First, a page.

Latest Md. schools funding suit shuffles law firm's allegiances


January 03, 1995|By Mike Bowler | Mike Bowler,Sun Staff Writer

Baltimore goes to court this week or next in search of a bigger slice of the state school aid pie, and offices of the lawyers for competing interests in the case will be only a few miles apart -- in Montgomery County.

One of the firms, Venable, Baetjer & Howard, has done a 180-degree turnabout. Fifteen years ago, it represented Baltimore in the city's first -- and ultimately unsuccessful -- school finance suit. Today, it's looking out for the interests of Montgomery, the city's arch-foe as it approaches the bar again.

So far, three firms and several other independent lawyers are at work on the case, even though only one of the two lawsuits in behalf of Baltimore City has been filed.

Last month, Baltimore hired Abbey G. Hairston, of the Silver Spring firm of Alexander, Gebhardt, Aponte and Marks. Ms. Hairston, who has represented such high-profile clients as ousted NAACP Executive Director Benjamin F. Chavis Jr., will be paid up to $500,000.

To protect its interests -- it could pay higher taxes or lose state aid if Baltimore is successful -- Montgomery engaged Roger W. Titus of Venable's Rockville office. Mr. Titus' contract pays him $215 an hour. Montgomery hasn't formally entered the case on the side of the defendants, but it is expected to. (Michael Subin, the only Montgomery County Council member who opposed the Venable contract, argued that the county should use its own lawyers.)

The American Civil Liberties Union of Maryland, which filed a class-action suit a month ago in behalf of Baltimore parents and students, is represented by Alan I. Baron, of Howrey and Simon, a Washington firm. Mr. Baron is doing the legal work "pro bono" -- for free -- and said Friday that he would continue to work without compensation "as long as the case is alive."

The state attorney general's office is the lawyer for the state officials charged by the ACLU with providing an "inadequate" education for Baltimore schoolchildren, and the attorney general also will represent defendants in the city suit when it is filed. After a hearing early next month, the two suits are expected to be combined.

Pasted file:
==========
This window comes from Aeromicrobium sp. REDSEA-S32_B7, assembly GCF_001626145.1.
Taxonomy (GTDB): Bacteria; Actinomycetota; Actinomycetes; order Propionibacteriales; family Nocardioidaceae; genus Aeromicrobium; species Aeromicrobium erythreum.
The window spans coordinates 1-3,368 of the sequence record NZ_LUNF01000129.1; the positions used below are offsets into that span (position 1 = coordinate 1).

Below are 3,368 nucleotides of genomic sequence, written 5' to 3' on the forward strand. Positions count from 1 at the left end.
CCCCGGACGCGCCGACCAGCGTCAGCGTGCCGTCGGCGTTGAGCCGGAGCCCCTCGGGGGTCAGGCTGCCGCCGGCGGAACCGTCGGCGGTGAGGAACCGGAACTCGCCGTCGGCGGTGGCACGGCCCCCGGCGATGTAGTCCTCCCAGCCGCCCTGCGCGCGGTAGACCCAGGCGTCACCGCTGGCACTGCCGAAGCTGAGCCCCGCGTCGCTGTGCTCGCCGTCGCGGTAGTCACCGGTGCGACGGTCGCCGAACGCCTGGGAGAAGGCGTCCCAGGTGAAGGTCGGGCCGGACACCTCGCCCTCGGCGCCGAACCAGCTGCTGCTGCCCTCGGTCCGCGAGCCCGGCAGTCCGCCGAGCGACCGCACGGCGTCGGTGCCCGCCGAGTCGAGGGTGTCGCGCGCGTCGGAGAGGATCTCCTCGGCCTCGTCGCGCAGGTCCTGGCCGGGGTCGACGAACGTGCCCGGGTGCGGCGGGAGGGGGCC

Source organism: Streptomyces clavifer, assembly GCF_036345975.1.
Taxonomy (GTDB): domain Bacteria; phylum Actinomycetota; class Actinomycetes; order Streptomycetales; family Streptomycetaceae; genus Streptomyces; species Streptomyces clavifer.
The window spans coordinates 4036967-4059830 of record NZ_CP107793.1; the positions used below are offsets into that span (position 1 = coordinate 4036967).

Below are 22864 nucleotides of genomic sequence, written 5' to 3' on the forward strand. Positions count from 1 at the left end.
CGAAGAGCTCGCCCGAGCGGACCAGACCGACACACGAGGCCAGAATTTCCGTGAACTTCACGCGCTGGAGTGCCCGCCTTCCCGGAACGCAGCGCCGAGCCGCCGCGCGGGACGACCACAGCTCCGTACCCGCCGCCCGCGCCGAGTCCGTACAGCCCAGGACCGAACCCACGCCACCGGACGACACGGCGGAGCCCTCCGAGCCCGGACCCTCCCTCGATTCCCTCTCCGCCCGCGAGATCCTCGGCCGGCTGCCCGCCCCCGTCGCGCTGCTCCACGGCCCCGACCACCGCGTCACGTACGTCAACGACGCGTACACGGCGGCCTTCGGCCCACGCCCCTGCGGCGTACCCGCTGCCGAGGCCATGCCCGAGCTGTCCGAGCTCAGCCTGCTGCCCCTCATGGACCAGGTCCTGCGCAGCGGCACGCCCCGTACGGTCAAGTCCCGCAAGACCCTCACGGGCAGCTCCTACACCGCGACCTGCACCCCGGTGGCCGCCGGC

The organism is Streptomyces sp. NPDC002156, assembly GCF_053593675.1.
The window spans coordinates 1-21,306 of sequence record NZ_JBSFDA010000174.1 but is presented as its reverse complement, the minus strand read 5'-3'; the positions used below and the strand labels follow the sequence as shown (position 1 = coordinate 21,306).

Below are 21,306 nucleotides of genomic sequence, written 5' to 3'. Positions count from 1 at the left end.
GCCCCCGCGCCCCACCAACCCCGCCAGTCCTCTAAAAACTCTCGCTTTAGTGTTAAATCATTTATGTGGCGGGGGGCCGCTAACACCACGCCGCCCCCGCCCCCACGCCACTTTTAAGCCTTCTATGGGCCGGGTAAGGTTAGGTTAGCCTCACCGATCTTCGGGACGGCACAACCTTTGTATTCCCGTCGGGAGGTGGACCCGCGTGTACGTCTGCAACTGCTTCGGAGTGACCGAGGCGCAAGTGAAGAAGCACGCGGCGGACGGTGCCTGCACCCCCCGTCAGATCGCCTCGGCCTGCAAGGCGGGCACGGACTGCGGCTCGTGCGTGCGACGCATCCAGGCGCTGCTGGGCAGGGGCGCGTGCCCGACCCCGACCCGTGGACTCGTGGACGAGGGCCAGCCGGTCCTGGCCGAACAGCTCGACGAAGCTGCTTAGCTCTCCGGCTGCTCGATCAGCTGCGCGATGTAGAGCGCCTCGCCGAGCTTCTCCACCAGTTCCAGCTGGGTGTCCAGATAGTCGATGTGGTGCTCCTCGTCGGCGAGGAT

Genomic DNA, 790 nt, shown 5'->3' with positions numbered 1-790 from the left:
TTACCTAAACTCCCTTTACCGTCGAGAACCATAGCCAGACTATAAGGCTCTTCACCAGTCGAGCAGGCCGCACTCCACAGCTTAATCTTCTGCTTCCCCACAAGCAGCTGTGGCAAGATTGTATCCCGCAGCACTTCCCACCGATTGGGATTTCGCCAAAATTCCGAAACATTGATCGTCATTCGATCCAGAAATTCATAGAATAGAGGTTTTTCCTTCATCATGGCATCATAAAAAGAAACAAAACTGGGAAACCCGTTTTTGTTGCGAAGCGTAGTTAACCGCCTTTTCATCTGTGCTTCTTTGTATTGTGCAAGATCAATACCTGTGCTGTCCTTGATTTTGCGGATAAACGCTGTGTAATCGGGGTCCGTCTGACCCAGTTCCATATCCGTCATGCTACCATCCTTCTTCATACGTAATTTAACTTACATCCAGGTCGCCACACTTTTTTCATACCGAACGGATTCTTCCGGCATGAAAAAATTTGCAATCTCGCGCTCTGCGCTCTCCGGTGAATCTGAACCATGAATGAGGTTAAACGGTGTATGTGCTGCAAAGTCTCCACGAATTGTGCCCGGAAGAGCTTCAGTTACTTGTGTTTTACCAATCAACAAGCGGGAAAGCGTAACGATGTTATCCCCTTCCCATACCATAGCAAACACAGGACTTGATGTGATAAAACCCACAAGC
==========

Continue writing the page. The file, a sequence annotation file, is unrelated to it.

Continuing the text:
So the lawyers are in place, and many of their meters are running. Meanwhile, Baltimore schoolchildren return from Christmas break this week to conditions essentially unchanged since 1979 -- crowded classrooms, inadequate supplies, comparatively underpaid teachers.

In that context, the defection of Venable may have some city officials feeling they've been jilted.

Nell B. Strachan, the Venable attorney who tried the city's case in state District Court in 1980, said the firm had given "thoughtful, careful, thorough consideration" to taking on Montgomery as a client, and acting Montgomery County Attorney Marc Hansen said officials in Rockville "felt there were no legal problems at all" in engaging Venable.

The city lost the 1979 suit four years later in the state Court of Appeals, which means more than 11 years have elapsed. During that time, Benjamin Civiletti, a Venable partner, headed a statewide commission that recommended -- and got -- increased school aid to the city.

So Venable's entry into the modern legal fray presents fascinating ethical questions. Lawyers for the plaintiffs in the two suits will argue that the state is failing its constitutional responsibility to provide an "adequate" education. The 1979 suit had sought "equitable" financing, which meant that Baltimore inevitably had to be compared to Montgomery and other wealthy subdivisions.

"The first go-round left undecided the issue of whether adequate education is being provided by the state," said Mr. Hansen of Montgomery. "The standards of what constitutes an adequate education have changed significantly. There is a new set of issues here."

But since the Civiletti commission said the city needed more aid, will Mr. Titus now have to argue that Mr. Civiletti was wrong?

Venable argued not only that the issues have changed in the case, but also that enough time has elapsed to justify the firm's switching sides. School finance is not, after all, fried chicken with a secret formula, they said. All of the data submitted in the trial before Judge David Ross 14 years ago were public record. And if the city lawyers had a secret strategy then, it wouldn't be useful to Montgomery now. After all, the strategy didn't work.

Still, at least one legal ethicist thinks Baltimore has a persuasive argument for demanding that Venable be disqualified.

"Even if there is a substantial difference from the prior representation," said Richard W. Bourne, who teaches courses in professional responsibility at the University of Baltimore Law School, "there is still a sense of betrayal on the part of the city. It's an emotional thing, but it goes to the heart of lawyer-client relationships."

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